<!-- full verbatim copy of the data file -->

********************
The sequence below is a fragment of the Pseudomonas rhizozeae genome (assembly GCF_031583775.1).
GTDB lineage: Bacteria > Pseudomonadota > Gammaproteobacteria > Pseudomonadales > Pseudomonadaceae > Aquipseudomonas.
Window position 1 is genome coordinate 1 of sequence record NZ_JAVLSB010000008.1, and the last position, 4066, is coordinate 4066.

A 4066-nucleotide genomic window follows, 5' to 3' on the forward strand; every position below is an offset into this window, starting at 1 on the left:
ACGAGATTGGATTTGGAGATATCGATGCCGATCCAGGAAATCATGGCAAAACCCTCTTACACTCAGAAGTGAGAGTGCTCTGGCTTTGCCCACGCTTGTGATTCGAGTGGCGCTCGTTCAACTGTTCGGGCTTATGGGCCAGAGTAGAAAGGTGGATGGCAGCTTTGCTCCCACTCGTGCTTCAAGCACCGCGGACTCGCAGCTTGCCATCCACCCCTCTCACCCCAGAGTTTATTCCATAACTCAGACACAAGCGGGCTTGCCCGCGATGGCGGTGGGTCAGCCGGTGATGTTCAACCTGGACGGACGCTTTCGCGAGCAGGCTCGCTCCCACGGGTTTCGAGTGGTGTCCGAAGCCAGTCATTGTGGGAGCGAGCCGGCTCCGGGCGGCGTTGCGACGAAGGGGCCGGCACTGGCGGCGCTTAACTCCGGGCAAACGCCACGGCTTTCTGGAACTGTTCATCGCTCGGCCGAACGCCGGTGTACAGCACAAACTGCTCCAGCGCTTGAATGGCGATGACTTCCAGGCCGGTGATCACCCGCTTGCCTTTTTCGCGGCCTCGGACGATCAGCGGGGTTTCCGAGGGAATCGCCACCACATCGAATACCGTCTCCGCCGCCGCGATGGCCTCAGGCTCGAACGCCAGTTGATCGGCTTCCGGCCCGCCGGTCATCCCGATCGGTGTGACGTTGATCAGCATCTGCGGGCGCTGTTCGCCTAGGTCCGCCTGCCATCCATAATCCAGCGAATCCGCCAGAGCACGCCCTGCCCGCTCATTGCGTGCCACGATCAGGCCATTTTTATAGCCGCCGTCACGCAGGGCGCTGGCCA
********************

The sequence below is a fragment of the Pseudomonas rhizozeae genome (assembly GCF_031583775.1).
GTDB lineage: Bacteria > Pseudomonadota > Gammaproteobacteria > Pseudomonadales > Pseudomonadaceae > Aquipseudomonas.
Window position 1 is genome coordinate 1 of sequence record NZ_JAVLSB010000008.1, and the last position, 4066, is coordinate 4066.

A 4066-nucleotide genomic window follows, 5' to 3' on the forward strand; every position below is an offset into this window, starting at 1 on the left:
ACGAGATTGGATTTGGAGATATCGATGCCGATCCAGGAAATCATGGCAAAACCCTCTTACACTCAGAAGTGAGAGTGCTCTGGCTTTGCCCACGCTTGTGATTCGAGTGGCGCTCGTTCAACTGTTCGGGCTTATGGGCCAGAGTAGAAAGGTGGATGGCAGCTTTGCTCCCACTCGTGCTTCAAGCACCGCGGACTCGCAGCTTGCCATCCACCCCTCTCACCCCAGAGTTTATTCCATAACTCAGACACAAGCGGGCTTGCCCGCGATGGCGGTGGGTCAGCCGGTGATGTTCAACCTGGACGGACGCTTTCGCGAGCAGGCTCGCTCCCACGGGTTTCGAGTGGTGTCCGAAGCCAGTCATTGTGGGAGCGAGCCGGCTCCGGGCGGCGTTGCGACGAAGGGGCCGGCACTGGCGGCGCTTAACTCCGGGCAAACGCCACGGCTTTCTGGAACTGTTCATCGCTCGGCCGAACGCCGGTGTACAGCACAAACTGCTCCAGCGCTTGAATGGCGATGACTTCCAGGCCGGTGATCACCCGCTTGCCTTTTTCGCGGCCTCGGACGATCAGCGGGGTTTCCGAGGGAATCGCCACCACATCGAATACCGTCTCCGCCGCCGCGATGGCCTCAGGCTCGAACGCCAGTTGATCGGCTTCCGGCCCGCCGGTCATCCCGATCGGTGTGACGTTGATCAGCATCTGCGGGCGCTGTTCGCCTAGGTCCGCCTGCCATCCATAATCCAGCGAATCCGCCAGAGCACGCCCTGCCCGCTCATTGCGTGCCACGATCAGGCCATTTTTATAGCCGCCGTCACGCAGGGCGCTGGCCA